Are polarizer worth buying? For landscape photography.

Started 9 months ago | Discussions thread
dsjtecserv Veteran Member • Posts: 3,744
Re: Are polarizer worth buying? For landscape photography.

Eliot Kramer wrote:

Reading the threads and trying to learn, would love to have more information, confused similar to OP.

1. In an environment with minimal/no glare/reflecting surfaces does polarizer do anything?

2. People mention that it cuts down 2 stops of light, wouldn't you be able to do so by halving the ISO, halving the exposure time, etc. I am assuming the aperture is selected based on creative needs and can't be changed? Not sure why exposure can't be reduced by other means and I guess that is my personal experience, never been in a situation where there was too much light, only not enough and I live in the southernmost USA with very bright sun.

3. So are they mostly for landscapes? The one time I tried doing an outdoor photoshoot with a model I got ok skies, not great, ok, but the model was horribly underexposed and unrecoverable in post. This was ambient light only, did not have off camera flash available to light the model separately and on camera was not powerful enough. Had to remove the filter and work without it. (Of course with blown out skies results).

I guess I am trying to figure out if saturated skies are possible without having a dedicated flash lighting the model? Or Photoshopping after?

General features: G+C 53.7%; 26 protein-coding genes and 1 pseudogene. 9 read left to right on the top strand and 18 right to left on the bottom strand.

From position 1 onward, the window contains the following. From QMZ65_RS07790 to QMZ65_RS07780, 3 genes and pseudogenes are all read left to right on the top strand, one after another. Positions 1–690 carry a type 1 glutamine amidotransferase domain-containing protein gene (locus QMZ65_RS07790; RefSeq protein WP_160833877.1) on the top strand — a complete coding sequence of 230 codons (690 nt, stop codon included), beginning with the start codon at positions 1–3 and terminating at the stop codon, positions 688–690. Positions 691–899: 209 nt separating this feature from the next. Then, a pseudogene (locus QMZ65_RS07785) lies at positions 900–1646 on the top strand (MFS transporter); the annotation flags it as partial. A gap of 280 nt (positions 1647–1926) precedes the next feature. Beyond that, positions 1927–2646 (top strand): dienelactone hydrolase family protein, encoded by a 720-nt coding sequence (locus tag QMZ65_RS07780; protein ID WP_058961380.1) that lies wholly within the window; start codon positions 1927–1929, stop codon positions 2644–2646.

As is common in discussions of the use of polarizers, you are getting advice that they work best or have the greatest effect 90 degree to the sun. That is only true for the sky. The light scattered from the part of the sky that is 90 degrees from the sun relative to the observer is most strongly polarized and thus the effect of the polarizer is most noticeable. But this does not apply to reflections from other (terrestrial) objects. The sun could be at any angle relative to the objects, or there could be no direction of the sun, as on a cloudy day, or there could be no sun at all as at night or indoors. So unless you are concerned about the darkening of the sky, don't worry about the angle of the sun.

In response to your #1, the effect of the polarizer is to reduce or eliminate strongly polarized light that is reflected form the surface of objects to be excluded. This allows the underlying color of the object, which come from  non- or less-strongly polarized reflections below the surface, the "shine through". This is how those surfaces can appear more colorful or saturated.

So for scenes where there aren't any such veiling reflections, the effect of the polarizer will be minimal. so, for instance, the look of a dry rock will not be affected much, but if you wet the surface of the same rock and view it through a polarizer, it is likely to appear to b much more strongly colored.


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